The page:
MINNEAPOLIS, MN.- The Walker Art Center
celebrates the 50th Regis Dialogue and Retrospective with Joel and Ethan Coen: Raising Cain, from September 18October 17. A Regis Dialogue with the filmmakers takes place at 8 pm on Friday, September 25 (Regis Dialogue tickets are on sale exclusively to Walker Contributing members through September 9; beginning September 10 at 11 am, all Walker members can register to be on a waiting list for any remaining tickets). The retrospective includes screenings of all of the Coens feature films prior to their latest, A Serious Man, from their own directors cut print of their 1984 debut Blood Simple, now celebrating its 25th anniversary, to last years Burn After Reading. A Serious Man, which was shot in the Twin Cities, will be released in theaters October 2. A complete series schedule follows.
Regis Dialogue and Retrospective Series
The Walker Art Centers Regis Dialogue and Film Retrospective program brings together some of the most innovative and influential filmmakers of our time with leading critics, writers, and historians. The series, launched with support from the MacArthur Foundation (19901993) and funded by the Regis Foundation since 1994, provides an intimate space for directors and actors to discuss their creative process, influences, and body of work. Punctuated with film clips, anecdotes, and personal insights, these conversations take place in the Walkers 340-seat cinema. Audiences are also treated to a retrospective of the filmmakers work, which often includes screenings of rare and archival prints.
Since the inaugural conversation between Clint Eastwood and Richard Schickel in 1990, the series has now hosted 50 events, including international directors, American masters, independent visionaries, artists, auteurs, and leading screen actors in discussion with writers and critics who help shape the way we think about contemporary film. The list covers the history of cinema for the past 20 years, including international directors such as Mike Leigh, Werner Herzog, Milo Forman, and Agnès Varda; American independents like Spike Lee, Gus Van Sant, and Julie Dash; visionaries like John Waters and Jim Jarmusch; auteurs such as Robert Altman and Terry Gilliam; film artists from Stan Brakhage to the Brothers Quay to Guy Maddin; and leading actors such as Jessica Lange, Lili Taylor, Jodie Foster, and Tom Hanks.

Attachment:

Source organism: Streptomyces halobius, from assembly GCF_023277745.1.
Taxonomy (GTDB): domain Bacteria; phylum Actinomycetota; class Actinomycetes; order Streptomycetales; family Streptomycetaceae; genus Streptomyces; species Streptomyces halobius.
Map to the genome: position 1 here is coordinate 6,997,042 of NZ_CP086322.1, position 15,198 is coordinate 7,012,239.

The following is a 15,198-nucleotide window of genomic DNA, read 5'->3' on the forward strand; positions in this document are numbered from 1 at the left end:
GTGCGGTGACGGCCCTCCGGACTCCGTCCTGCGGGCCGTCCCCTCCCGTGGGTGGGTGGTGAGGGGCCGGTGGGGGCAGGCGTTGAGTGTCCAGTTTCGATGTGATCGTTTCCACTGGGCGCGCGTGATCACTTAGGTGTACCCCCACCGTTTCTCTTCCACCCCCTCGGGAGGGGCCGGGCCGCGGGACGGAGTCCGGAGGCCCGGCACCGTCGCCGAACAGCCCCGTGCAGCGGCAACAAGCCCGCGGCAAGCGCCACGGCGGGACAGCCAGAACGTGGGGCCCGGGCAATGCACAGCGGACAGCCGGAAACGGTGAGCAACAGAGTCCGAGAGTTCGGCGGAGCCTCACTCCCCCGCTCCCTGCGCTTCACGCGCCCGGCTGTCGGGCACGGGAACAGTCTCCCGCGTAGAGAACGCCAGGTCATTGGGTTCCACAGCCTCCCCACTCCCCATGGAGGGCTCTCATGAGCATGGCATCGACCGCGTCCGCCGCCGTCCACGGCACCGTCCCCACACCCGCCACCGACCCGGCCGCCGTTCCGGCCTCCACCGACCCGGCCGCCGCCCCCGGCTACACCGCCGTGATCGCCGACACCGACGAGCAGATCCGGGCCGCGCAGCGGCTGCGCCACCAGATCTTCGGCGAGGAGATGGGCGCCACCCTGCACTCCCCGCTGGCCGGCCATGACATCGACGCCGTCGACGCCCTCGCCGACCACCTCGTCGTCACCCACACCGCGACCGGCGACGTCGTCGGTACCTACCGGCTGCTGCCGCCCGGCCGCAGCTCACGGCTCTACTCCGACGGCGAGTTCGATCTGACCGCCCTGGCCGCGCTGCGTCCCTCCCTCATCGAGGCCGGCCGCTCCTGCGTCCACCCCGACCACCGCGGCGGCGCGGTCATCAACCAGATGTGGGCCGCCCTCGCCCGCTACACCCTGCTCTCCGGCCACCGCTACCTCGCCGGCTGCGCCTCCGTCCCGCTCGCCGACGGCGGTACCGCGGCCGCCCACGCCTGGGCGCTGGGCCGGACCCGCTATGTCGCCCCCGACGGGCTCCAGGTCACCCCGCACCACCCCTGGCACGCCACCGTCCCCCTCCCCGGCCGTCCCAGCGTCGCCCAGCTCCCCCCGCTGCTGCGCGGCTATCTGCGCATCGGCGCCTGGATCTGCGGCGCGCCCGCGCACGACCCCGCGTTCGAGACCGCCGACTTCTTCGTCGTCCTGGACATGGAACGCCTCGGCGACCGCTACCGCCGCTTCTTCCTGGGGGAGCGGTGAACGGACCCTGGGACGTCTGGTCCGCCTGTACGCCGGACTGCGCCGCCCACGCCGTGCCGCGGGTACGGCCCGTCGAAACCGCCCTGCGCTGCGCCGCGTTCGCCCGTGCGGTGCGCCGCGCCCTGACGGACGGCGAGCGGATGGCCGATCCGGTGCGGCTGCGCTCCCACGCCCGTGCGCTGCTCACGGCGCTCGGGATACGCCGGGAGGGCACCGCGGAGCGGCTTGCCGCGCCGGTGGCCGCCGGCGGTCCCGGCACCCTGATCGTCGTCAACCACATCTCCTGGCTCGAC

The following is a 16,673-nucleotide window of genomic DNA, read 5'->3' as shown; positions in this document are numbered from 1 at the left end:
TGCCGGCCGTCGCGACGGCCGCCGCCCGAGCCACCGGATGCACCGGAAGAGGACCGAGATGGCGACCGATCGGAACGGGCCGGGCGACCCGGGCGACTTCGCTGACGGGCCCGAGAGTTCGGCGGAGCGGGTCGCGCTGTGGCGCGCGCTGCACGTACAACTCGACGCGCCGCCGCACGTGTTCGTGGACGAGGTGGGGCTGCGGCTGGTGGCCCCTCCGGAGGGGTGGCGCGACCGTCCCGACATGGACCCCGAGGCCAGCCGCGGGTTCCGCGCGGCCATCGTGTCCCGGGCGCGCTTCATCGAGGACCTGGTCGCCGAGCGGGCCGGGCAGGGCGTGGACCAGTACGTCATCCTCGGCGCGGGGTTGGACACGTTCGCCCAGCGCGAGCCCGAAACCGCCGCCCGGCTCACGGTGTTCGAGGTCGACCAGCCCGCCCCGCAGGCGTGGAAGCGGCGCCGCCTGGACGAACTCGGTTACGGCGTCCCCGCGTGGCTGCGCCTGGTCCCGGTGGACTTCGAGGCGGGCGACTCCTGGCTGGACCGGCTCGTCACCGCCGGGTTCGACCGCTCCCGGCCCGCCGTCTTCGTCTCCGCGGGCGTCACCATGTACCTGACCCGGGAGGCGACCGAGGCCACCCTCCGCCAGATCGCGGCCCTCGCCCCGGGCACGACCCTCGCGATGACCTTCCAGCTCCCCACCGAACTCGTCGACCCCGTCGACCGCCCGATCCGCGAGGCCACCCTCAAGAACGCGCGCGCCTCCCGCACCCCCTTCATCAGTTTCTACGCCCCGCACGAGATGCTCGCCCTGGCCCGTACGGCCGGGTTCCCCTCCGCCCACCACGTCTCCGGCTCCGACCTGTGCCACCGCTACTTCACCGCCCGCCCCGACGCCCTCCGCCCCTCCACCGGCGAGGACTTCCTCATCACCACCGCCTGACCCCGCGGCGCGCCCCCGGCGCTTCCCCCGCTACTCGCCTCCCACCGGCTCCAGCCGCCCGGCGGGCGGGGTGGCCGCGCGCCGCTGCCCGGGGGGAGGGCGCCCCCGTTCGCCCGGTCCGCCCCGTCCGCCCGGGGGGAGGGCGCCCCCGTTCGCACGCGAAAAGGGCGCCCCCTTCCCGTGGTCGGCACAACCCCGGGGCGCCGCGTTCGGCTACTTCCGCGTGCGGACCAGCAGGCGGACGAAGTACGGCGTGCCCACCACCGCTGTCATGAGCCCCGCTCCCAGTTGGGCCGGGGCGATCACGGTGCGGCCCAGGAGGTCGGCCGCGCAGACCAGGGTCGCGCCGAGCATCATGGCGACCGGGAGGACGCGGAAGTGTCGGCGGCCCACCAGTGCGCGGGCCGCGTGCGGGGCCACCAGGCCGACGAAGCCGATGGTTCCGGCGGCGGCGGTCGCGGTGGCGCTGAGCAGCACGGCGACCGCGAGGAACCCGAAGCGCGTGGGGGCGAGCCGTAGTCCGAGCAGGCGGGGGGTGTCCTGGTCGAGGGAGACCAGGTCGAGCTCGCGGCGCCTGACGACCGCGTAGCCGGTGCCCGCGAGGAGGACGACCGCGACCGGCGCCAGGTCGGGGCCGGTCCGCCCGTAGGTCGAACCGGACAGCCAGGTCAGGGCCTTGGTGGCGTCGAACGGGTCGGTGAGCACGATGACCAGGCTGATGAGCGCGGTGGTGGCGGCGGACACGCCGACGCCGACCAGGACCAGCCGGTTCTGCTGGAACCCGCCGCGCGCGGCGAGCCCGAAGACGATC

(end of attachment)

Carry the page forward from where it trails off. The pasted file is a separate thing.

Joel and Ethan Coen
Natives of St. Louis Park, Joel and Ethan Coen grew up leading self-proclaimed mundane lives, spending their childhood making 8mm versions of The Naked Prey, Advise & Consent, and other films theyd seen on the locally produced program Mel Jass Matinee Movie. In his 20s, Joel broke into the film business as an assistant editor, notably on Sam Raimis cult classic The Evil Dead. Fascinated by pulp fiction, the brothers admired the hard-boiled style of James M. Cains novels The Postman Always Rings Twice and Double Indemnity.